Martin v. Equitable Life Assur. Soc.

Decision Date15 March 2001
Docket NumberNo. 00-1051.,00-1051.
Citation40 S.W.3d 733,344 Ark. 177
PartiesLarry Cecil MARTIN v. EQUITABLE LIFE ASSURANCE SOCIETY OF THE UNITED STATES.
CourtArkansas Supreme Court

COPYRIGHT MATERIAL OMITTED

Streetman & Meeks, by Thomas S. Streetman, Crossett, for appellant.

Huckaby Scott & Dukes, P.C., by James C. Huckaby, Jr., Carter H. Dukes, and M. Brent Yarborough, Birmingham, AL, for appellee.

JIM HANNAH, Justice.

Larry Cecil Martin filed a petition for declaratory judgment in Ashley County Chancery Court for a declaratory judgment that the life insurance policy he purchased in 1984 contained the same benefits the insurance agent promised him in 1984. The trial court granted a motion to dismiss under Ark. R. Civ. P. 12(b)(6) finding that the five-year statute of limitations in Ark. Code Ann. § 16-56-111 (Supp.1999) was applicable. Martin alleges the trial court erred in applying a statute of limitations to an Ark. R. Civ. P. 12(b)(6) motion to dismiss. We hold the trial court did not commit error and affirm.

Facts

In October of 1984, Martin discussed and purchased life insurance through Dan Pevy, agent for The Equitable Life Assurance Society of the United States ("Equitable"). Martin alleges representations were made in 1984 by Pevy that he was purchasing whole-life insurance that would appreciate in value and provide coverage to age sixty-five. Martin further alleges the application made no mention of the insurance being term insurance rather than whole life, and that he was told the insurance policy would have a cash surrender value of $24,126.00 when he turned age sixty-five. The policy-information page of the life-insurance policy that Martin received stated the policy was term-life insurance and that it would terminate in October 1994. Over the years, Martin paid the premiums. He renewed the policy and continued to pay premiums into 1999.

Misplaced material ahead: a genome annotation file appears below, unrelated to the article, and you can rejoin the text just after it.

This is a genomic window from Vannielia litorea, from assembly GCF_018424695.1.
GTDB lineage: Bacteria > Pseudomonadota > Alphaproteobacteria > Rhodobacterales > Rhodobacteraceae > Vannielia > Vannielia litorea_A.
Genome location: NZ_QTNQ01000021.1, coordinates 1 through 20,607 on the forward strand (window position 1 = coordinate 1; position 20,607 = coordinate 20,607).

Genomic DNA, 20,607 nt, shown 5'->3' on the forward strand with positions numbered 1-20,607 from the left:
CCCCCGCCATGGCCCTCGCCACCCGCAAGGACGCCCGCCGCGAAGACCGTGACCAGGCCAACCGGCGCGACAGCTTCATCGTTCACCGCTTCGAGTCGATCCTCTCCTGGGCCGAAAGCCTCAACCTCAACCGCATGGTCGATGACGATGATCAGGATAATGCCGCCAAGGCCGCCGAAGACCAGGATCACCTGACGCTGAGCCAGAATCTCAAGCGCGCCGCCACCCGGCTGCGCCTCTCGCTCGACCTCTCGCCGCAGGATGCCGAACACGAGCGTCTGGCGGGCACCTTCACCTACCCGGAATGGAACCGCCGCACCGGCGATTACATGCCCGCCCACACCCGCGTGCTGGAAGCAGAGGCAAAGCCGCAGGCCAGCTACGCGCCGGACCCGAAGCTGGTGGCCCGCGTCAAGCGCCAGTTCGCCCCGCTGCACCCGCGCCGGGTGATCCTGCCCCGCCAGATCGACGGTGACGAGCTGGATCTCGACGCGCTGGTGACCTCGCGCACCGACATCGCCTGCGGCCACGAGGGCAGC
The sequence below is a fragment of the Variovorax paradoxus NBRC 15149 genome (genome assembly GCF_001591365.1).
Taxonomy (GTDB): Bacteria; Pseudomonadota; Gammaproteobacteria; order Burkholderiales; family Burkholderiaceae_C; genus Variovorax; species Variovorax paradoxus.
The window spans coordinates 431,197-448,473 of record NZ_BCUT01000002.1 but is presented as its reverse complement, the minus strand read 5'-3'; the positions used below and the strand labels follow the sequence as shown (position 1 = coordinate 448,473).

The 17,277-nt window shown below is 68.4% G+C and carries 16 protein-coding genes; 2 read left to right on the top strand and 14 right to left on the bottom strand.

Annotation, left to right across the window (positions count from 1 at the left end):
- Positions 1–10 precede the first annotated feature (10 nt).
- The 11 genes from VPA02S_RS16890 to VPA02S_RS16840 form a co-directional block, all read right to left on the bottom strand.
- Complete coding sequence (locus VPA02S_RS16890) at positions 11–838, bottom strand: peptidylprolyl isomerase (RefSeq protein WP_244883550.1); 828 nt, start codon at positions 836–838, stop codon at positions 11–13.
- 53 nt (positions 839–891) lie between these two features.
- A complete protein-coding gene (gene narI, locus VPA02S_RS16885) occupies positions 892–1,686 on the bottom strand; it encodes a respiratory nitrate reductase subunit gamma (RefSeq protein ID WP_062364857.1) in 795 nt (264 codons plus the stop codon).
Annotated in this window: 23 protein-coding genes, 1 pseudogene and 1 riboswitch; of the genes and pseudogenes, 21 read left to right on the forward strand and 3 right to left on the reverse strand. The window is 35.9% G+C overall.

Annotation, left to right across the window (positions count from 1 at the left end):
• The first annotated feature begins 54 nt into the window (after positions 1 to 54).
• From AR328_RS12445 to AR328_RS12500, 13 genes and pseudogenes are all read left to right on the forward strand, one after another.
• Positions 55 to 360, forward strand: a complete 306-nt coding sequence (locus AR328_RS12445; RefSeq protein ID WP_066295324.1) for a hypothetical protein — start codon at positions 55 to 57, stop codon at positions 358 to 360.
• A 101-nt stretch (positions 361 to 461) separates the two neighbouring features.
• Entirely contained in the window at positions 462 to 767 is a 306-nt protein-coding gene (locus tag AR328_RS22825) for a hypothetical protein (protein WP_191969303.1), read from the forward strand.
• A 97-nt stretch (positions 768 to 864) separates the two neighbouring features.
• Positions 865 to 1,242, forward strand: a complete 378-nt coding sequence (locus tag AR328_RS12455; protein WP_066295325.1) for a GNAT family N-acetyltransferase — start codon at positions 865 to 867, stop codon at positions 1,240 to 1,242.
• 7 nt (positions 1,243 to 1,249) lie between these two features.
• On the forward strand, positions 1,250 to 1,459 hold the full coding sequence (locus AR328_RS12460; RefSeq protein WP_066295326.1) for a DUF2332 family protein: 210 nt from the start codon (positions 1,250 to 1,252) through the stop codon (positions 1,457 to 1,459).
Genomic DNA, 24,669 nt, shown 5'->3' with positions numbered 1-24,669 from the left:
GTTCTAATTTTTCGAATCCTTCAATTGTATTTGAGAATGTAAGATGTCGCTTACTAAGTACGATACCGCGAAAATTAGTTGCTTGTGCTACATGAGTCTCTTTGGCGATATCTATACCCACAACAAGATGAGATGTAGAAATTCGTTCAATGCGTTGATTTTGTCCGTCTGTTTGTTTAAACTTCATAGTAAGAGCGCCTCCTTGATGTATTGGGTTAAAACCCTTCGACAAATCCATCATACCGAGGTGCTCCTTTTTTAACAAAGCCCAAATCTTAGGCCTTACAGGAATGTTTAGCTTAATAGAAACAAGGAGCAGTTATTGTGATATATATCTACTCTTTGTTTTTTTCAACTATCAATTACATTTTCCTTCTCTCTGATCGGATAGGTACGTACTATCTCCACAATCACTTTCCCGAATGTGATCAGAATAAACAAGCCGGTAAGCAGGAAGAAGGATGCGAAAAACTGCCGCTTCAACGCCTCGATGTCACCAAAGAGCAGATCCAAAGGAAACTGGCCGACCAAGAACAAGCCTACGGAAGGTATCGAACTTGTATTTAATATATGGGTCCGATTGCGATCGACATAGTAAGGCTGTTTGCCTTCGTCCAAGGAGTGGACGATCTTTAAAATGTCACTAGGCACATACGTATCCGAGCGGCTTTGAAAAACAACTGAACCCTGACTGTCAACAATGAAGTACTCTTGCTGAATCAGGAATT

However, in August 1999, Martin received notice his insurance would terminate on October 31, 1999. Martin asserts it was only then that he realized he had been misled. He asserts the misrepresentations were material and that he relied upon them to his detriment, and asked for a declaratory judgment that Equitable is obligated to provide insurance coverage to him on the terms represented by Pevy. Martin filed for declaratory judgment while the policy was still in effect.

Martin finally asserts he is of an age and in a condition of health that makes it impossible to now obtain the insurance he thought he was buying in 1984. Martin seeks a declaratory judgment that Equitable is obligated to provide the insurance that was represented to him by Pevy in 1984. He also seeks other relief not relevant here.

The trial court granted a motion to dismiss under Ark. R. Civ. P. 12(b)(6) finding that the five-year statute of limitations in Ark.Code Ann. § 16-56-111 was applicable.

Standard of Review

In reviewing the trial court's decision on a motion to dismiss under Ark. R. Civ. P. 12(b)(6), we treat the facts alleged in the complaint as true and view them in the light most favorable to the party who filed the complaint. Grine v. Board of Trustees, 338 Ark. 791, 2 S.W.3d 54 (1999). In testing the sufficiency of the complaint on a motion to dismiss, all reasonable inferences must be resolved in favor of the complaint, and the pleadings are to be liberally construed. Id. However, our rules require fact pleading, and a complaint must state facts, not mere conclusions, in order to entitle the pleader to relief. Id.

Declaratory Judgment

Declaratory judgment was unknown in the common law. It first became available in Arkansas by Act 274 of 1953, which conferred authority on the courts to hear declaratory-relief actions. Travelers Indemnity v. Olive's Sport. Goods, 297 Ark. 516, 764 S.W.2d 596 (1989). Prior to that time, courts were not authorized to render declaratory judgments. Christy v. Speer, 210 Ark. 756, 197 S.W.2d 466 (1946).

While declaratory judgment is typically used to determine the obligations of the insurer under a policy of insurance, National Security Fire & Casualty Company v. Poskey, 309 Ark. 206, 828 S.W.2d 836 (1992); U.S.F. & G. v. Downs, 230 Ark. 77, 320 S.W.2d 765 (1959), that is not what is sought here. Martin does not seek a declaration of what rights he may have under the policy, but rather seeks to have the policy reformed to conform to representations made to him. Reformation of contract is available where there has been a mistake of one party accompanied by fraud or other inequitable conduct of the other party, and that is sought by an action seeking reformation, not by a proceeding for declaratory judgment. See Continental Cas. Co. v. Didier, 301 Ark. 159, 783 S.W.2d 29 (1990); Jeffers v. American Pioneer Life Ins. Co., 256 Ark. 332, 507 S.W.2d 713 (1974).